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Title: Consequence-based reasoning for the Description Logic SROIQ
Author: Tena Cucala, David Jaime
ISNI:       0000 0004 9355 5661
Awarding Body: University of Oxford
Current Institution: University of Oxford
Date of Award: 2019
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Consequence-based (CB) reasoners combine ideas from resolution and (hyper)tableau calculi to solve the problem of ontology classification in Description Logics (DLs). Existing CB reasoners, however, are only capable of handling DLs without nominals (such as SRIQ), or DLs without disjunction (such as Horn-SROIQ). In this thesis, we present a novel CB calculus for concept subsumption in the DL ALCHOIQ⁺, a logic that extends ALC with role hierarchies, inverse roles, number restrictions, and nominals. To the best of our knowledge, ours is the first CB calculus for an NExpTime-complete DL. By using standard transformations, our calculus extends to SROIQ, which covers all of OWL 2 DL except for datatypes. A key feature of our calculus is its pay-as-you-go behaviour: the calculus is worst-case optimal for many well-known fragments of ALCHOIQ⁺, including ELH, Horn-ALCHOIQ⁺, and ALCHIQ⁺. Furthermore, the calculus is worst-case time exponential for the full logic ALCHOIQ⁺, except for cases where nominals, inverse roles, and number restrictions interact simultaneously, which are very rare in practice. Our calculus can also decide DL reasoning problems other than subsumption, such as ontology classification, instance retrieval, and realisation. We have implemented our calculus as an extension of the reasoner Sequoia, which previously supported ontology classification for SRIQ. Our implementation includes novel optimisation techniques that overcome some of the performance limitations affecting the previous version. We have carried out an empirical evaluation of our implementation which shows that the performance of Sequoia is competitive with other state-of-the-art systems. Our results also show that Sequoia nicely complements tableau-based reasoners, as it can more easily classify some ontologies. Thus, the calculus and implementation presented in this thesis provide an important addition to the repertoire of reasoning techniques and practical systems for expressive DLs.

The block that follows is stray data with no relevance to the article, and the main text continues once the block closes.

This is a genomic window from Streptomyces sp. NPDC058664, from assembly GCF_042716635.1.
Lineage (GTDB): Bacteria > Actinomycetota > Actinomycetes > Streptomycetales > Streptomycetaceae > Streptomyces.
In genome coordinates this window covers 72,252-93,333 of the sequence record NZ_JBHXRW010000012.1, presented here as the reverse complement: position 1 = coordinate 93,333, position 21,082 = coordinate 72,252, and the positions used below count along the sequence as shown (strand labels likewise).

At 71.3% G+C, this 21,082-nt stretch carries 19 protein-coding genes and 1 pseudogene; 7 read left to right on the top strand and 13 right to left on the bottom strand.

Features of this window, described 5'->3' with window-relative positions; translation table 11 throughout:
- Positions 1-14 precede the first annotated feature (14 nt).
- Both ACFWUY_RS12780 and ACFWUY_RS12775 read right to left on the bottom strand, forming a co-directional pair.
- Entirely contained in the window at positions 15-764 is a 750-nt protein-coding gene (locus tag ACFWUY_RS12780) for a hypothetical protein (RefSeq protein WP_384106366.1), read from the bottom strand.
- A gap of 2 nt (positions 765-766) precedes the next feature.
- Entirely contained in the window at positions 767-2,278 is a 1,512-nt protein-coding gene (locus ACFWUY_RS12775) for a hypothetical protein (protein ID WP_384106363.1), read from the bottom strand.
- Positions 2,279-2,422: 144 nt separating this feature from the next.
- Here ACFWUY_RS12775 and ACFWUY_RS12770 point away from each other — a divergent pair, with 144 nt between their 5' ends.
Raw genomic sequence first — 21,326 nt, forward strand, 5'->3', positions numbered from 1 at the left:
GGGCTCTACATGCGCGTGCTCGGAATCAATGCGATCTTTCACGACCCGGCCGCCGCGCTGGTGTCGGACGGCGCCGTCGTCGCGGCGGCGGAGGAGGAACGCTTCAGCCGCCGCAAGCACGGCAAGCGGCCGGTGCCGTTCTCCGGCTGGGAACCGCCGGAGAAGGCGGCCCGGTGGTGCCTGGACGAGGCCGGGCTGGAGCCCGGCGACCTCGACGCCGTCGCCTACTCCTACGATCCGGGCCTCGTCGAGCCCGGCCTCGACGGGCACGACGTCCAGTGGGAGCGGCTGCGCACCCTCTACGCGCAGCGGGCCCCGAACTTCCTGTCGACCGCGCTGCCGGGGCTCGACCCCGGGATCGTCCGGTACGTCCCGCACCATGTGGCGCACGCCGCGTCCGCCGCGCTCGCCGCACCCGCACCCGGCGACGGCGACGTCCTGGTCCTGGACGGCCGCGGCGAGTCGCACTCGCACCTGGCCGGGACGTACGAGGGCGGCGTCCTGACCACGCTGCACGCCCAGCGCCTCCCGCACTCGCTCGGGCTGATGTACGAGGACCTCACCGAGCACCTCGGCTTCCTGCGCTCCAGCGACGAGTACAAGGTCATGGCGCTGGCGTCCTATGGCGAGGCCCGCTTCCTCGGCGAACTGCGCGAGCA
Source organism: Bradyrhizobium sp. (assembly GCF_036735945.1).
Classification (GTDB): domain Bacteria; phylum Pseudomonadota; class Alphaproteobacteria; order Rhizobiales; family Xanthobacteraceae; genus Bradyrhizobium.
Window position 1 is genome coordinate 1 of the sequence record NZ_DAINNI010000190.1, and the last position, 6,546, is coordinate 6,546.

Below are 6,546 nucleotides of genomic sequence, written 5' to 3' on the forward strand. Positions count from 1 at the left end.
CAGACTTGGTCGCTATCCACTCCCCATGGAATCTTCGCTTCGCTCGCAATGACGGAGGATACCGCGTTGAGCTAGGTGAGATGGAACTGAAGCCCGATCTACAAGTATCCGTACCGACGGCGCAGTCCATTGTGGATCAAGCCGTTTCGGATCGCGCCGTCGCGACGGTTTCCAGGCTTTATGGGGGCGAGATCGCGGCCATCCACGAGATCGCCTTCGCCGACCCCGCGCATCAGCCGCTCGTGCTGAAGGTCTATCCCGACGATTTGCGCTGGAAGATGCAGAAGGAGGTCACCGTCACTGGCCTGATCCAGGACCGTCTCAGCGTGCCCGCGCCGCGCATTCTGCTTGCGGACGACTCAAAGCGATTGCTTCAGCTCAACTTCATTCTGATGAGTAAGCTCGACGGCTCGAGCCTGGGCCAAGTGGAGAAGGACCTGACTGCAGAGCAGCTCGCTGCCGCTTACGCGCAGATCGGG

Supervisor: Horrocks, Ian ; Cuenca Grau, Bernardo Sponsor: University of Oxford
Qualification Name: Thesis (Ph.D.) Qualification Level: Doctoral
EThOS ID:  DOI: Not available
Keywords: Knowledge Representation and Automated Reasoning